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Chesty Puller and Catholic Chaplains

(I first ran this back in 2011.  It has proven to be one of the most popular posts I have written for TAC.  Time to run it again.)

 

 

Some men become legends after their deaths and others become legends while they are alive.  Lewis Burwell Puller, forever known as “Chesty”, was in the latter category.  Enlisting in the Marine Corps in 1918 he would serve until 1955, rising in rank from private to lieutenant general.  Throughout his career he led from the front, never asking his men to go where he would not go.  For his courage he was five times awarded the Navy Cross,  a Silver Star,  a Distinguished Service Cross, and a Bronze Star with a V for Valor, along with numerous other decorations.  In World War II and Korea he became a symbol of the courage that Marines amply displayed in  both conflicts.

His fourth Navy Cross citation details why the Marines under his command would have followed him in an attack on Hades if he had decided to lead them there:

“For extraordinary heroism as Executive Officer of the Seventh Marines, First Marine Division, serving with the Sixth United States Army, in combat against enemy Japanese forces at Cape Gloucester, New Britain, from 26 December 1943 to 19 January 1944. Assigned temporary command of the Third Battalion, Seventh Marines, from 4 to 9 January, Lieutenant Colonel Puller quickly reorganized and advanced his unit, effecting the seizure of the objective without delay. Assuming additional duty in command of the Third Battalion, Fifth Marines, from 7 to 8 January, after the commanding officer and executive officer had been wounded, Lieutenant Colonel Puller unhesitatingly exposed himself to rifle, machine-gun and mortar fire from strongly entrenched Japanese positions to move from company to company in his front lines, reorganizing and maintaining a critical position along a fire-swept ridge. His forceful leadership and gallant fighting spirit under the most hazardous conditions were contributing factors in the defeat of the enemy during this campaign and in keeping with the highest traditions of the United States Naval Service.”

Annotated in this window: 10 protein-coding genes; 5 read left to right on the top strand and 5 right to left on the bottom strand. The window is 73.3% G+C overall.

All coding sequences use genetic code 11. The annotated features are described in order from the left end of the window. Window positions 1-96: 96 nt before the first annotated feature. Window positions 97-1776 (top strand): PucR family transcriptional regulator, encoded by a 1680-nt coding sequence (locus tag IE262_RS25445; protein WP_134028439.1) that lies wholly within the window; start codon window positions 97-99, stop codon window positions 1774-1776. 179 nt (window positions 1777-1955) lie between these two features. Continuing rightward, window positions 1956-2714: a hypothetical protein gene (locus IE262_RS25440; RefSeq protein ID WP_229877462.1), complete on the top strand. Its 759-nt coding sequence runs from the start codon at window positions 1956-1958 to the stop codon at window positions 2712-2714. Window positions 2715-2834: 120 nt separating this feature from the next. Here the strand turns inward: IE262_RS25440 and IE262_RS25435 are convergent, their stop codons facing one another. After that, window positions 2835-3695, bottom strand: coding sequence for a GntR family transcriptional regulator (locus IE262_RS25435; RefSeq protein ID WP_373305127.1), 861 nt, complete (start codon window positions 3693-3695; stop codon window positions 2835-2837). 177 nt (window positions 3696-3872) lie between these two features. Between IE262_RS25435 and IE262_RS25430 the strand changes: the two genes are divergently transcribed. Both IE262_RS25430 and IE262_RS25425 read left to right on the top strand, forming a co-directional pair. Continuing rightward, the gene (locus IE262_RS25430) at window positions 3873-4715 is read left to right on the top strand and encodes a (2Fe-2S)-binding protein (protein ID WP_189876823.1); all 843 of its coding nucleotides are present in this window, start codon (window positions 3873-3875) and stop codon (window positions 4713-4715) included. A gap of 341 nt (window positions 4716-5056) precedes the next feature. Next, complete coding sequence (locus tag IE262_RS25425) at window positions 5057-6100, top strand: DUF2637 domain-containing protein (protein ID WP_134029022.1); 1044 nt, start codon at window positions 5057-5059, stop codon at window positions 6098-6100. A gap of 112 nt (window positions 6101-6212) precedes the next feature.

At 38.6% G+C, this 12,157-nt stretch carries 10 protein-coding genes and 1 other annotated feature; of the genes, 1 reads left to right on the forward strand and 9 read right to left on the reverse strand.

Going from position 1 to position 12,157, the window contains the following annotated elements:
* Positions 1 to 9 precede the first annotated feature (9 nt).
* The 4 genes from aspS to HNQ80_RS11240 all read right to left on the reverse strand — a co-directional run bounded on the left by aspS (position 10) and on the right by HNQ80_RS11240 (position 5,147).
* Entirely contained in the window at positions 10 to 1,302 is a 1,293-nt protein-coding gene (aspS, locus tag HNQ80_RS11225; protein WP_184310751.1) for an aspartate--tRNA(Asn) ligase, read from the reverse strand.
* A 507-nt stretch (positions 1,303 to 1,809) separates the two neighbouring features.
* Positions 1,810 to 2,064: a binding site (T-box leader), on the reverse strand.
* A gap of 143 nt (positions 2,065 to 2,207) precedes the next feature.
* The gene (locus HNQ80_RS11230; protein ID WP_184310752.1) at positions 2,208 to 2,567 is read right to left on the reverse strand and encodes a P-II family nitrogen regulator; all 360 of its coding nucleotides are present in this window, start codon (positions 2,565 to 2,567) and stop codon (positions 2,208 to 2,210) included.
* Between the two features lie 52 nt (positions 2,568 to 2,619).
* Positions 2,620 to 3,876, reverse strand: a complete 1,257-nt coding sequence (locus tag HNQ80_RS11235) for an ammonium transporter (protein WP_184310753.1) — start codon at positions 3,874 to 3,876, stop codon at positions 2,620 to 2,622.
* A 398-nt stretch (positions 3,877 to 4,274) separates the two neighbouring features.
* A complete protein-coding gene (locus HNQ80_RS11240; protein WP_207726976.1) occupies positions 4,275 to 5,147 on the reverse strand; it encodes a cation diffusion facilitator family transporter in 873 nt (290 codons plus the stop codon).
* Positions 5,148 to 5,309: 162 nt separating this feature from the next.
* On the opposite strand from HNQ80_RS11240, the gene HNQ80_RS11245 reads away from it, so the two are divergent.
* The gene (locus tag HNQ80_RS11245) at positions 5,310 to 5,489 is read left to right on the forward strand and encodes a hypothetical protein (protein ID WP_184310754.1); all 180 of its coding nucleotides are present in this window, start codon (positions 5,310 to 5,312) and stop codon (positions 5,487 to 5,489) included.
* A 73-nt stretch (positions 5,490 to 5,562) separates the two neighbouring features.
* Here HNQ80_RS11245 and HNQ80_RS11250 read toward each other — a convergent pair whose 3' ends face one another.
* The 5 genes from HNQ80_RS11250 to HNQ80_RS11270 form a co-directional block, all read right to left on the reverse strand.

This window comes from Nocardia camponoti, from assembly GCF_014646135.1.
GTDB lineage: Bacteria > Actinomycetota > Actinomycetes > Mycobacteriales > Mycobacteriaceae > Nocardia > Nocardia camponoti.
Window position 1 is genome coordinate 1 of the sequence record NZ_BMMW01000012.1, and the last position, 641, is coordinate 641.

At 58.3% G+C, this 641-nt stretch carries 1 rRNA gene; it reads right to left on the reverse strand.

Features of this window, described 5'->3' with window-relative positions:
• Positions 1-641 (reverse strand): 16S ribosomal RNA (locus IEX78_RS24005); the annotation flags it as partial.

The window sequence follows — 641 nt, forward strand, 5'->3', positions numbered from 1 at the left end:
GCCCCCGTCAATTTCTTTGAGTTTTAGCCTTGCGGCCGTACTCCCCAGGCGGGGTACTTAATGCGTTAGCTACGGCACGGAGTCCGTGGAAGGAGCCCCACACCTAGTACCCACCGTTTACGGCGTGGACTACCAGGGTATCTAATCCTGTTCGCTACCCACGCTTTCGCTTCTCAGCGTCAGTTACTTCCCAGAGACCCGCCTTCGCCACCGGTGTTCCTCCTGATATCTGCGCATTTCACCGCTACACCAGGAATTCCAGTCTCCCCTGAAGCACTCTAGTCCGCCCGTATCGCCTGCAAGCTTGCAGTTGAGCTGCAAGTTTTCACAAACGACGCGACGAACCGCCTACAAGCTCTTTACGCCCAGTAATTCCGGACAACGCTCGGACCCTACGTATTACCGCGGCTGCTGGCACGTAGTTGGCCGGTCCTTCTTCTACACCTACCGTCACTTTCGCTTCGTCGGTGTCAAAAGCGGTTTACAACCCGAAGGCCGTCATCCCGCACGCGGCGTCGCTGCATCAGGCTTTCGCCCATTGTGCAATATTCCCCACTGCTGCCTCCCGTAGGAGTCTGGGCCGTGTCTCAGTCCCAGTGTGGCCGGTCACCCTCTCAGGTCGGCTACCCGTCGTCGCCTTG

Stories began to cluster about him.  When he was first shown a flame thrower he supposedly asked, “Where do you mount the bayonet?”    Advised that his unit was surrounded he replied:  “All right, they’re on our left, they’re on our right, they’re in front of us, they’re behind us…they can’t get away this time.”  On an inspection tour of a Marine unit he became exasperated at the lack of spirit he saw and finally said,“Take me to the Brig. I want to see the real Marines!”  During the Chosin campaign in Korea when the Marines were fighting their way to the coast through several Communist Chinese corps he captured the tactical situation succinctly:  “We’ve been looking for the enemy for some time now. We’ve finally found him. We’re surrounded. That simplifies things.”  Little surprise that Marine Drill Instructors at Parris Island still have their boots sing good night to Chesty Puller some four decades after his death.